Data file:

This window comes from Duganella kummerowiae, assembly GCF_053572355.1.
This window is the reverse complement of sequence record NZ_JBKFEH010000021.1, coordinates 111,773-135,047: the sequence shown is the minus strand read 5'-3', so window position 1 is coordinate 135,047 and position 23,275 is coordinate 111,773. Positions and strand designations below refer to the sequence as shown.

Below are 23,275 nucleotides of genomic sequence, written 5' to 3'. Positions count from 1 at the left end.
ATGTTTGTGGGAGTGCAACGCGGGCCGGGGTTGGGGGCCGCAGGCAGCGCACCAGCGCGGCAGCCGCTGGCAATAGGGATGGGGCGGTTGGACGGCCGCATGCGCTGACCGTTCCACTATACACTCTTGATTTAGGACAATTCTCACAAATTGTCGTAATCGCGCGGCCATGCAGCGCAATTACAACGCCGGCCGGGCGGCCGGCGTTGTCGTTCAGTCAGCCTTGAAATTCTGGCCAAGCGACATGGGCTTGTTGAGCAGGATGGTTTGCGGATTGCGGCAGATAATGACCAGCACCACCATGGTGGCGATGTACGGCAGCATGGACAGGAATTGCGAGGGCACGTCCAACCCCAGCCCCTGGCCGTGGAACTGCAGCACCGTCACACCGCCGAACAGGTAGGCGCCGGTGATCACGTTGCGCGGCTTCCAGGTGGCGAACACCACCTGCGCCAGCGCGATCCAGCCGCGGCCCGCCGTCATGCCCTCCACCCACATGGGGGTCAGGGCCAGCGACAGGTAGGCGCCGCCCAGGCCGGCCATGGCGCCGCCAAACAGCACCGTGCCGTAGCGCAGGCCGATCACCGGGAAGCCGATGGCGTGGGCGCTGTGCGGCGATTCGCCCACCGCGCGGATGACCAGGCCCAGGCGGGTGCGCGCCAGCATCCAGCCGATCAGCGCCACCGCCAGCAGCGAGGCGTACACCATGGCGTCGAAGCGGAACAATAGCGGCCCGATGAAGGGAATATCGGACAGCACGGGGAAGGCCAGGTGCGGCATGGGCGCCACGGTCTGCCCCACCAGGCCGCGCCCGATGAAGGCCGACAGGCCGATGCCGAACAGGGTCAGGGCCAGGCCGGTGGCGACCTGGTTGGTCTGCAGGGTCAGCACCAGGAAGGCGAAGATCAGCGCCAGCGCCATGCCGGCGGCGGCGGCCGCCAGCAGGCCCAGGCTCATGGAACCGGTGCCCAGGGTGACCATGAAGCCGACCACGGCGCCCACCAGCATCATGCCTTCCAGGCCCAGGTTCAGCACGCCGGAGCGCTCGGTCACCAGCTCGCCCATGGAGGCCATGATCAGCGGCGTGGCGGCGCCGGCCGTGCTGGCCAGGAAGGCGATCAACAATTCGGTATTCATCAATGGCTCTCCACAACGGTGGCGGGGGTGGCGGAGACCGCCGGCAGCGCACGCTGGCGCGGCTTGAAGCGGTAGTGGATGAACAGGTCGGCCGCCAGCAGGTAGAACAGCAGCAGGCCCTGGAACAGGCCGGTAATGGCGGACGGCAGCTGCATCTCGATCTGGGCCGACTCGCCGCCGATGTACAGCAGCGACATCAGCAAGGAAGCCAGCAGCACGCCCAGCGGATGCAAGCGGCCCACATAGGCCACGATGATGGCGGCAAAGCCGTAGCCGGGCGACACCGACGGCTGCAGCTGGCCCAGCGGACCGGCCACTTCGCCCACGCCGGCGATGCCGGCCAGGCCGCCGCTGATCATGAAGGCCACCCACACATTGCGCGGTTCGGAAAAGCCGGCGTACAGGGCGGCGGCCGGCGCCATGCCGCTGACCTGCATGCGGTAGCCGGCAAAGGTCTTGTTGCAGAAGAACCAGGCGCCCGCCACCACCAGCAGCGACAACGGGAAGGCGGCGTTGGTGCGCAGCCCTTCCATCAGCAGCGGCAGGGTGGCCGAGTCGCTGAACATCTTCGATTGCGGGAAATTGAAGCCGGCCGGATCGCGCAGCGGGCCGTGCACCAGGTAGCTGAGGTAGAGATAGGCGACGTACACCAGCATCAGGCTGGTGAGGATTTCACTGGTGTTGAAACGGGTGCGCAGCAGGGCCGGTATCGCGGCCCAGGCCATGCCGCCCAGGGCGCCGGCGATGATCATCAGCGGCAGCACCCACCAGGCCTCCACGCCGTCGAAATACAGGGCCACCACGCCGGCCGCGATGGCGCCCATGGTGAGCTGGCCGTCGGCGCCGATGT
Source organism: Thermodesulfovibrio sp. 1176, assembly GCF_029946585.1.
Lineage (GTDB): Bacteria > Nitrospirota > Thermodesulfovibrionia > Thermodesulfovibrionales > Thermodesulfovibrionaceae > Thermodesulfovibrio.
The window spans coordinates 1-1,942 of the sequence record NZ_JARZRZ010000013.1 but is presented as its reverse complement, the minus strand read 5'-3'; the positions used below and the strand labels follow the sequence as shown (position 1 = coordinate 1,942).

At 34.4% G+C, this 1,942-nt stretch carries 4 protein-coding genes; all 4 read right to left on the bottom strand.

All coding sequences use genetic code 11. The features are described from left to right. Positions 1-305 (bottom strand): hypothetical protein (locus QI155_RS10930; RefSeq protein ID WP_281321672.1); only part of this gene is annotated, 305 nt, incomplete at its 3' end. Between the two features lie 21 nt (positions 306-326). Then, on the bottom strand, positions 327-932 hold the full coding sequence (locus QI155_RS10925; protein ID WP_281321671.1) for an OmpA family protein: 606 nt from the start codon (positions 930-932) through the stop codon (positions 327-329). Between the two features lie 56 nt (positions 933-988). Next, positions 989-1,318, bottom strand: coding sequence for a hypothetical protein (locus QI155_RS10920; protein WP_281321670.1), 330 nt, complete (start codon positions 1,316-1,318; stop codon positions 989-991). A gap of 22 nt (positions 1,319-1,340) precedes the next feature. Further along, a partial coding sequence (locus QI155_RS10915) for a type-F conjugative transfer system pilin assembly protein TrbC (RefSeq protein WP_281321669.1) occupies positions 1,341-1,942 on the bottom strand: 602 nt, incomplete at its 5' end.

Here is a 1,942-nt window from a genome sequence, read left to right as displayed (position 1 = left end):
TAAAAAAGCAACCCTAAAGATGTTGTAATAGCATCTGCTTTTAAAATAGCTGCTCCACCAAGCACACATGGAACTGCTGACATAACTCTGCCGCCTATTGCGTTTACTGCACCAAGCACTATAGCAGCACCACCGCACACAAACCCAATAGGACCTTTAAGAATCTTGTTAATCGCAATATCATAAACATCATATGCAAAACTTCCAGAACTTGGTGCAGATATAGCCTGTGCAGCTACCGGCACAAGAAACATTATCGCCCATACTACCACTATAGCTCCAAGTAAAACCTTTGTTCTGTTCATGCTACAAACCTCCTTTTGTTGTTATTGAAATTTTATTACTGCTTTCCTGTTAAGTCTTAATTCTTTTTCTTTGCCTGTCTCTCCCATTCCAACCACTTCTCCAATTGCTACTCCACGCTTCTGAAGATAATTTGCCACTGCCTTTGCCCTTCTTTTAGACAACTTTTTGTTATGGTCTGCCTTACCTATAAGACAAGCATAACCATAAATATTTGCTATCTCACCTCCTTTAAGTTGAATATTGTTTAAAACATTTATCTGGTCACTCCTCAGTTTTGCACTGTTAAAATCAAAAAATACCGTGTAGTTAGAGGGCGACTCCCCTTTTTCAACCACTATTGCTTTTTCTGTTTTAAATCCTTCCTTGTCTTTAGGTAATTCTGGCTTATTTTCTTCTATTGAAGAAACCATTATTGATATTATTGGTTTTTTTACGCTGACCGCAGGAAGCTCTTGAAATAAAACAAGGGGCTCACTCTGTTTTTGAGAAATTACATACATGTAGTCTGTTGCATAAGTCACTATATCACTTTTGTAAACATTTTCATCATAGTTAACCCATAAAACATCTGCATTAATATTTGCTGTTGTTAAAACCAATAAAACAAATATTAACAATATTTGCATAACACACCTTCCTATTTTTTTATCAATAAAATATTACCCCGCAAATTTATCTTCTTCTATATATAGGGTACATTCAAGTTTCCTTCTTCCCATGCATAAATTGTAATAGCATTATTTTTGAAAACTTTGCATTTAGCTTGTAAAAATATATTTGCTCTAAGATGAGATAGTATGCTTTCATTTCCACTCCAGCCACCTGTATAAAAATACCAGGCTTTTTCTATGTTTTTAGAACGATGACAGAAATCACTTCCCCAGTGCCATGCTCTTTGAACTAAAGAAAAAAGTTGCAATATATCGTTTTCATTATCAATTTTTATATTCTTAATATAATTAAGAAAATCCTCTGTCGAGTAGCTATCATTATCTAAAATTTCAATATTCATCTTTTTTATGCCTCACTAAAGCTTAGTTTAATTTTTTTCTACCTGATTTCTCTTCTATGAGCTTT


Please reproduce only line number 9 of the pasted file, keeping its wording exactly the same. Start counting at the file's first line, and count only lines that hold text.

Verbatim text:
All coding sequences use genetic code 11. The features are described from left to right. Positions 1-305 (bottom strand): hypothetical protein (locus QI155_RS10930; RefSeq protein ID WP_281321672.1); only part of this gene is annotated, 305 nt, incomplete at its 3' end. Between the two features lie 21 nt (positions 306-326). Then, on the bottom strand, positions 327-932 hold the full coding sequence (locus QI155_RS10925; protein ID WP_281321671.1) for an OmpA family protein: 606 nt from the start codon (positions 930-932) through the stop codon (positions 327-329). Between the two features lie 56 nt (positions 933-988). Next, positions 989-1,318, bottom strand: coding sequence for a hypothetical protein (locus QI155_RS10920; protein WP_281321670.1), 330 nt, complete (start codon positions 1,316-1,318; stop codon positions 989-991). A gap of 22 nt (positions 1,319-1,340) precedes the next feature. Further along, a partial coding sequence (locus QI155_RS10915) for a type-F conjugative transfer system pilin assembly protein TrbC (RefSeq protein WP_281321669.1) occupies positions 1,341-1,942 on the bottom strand: 602 nt, incomplete at its 5' end.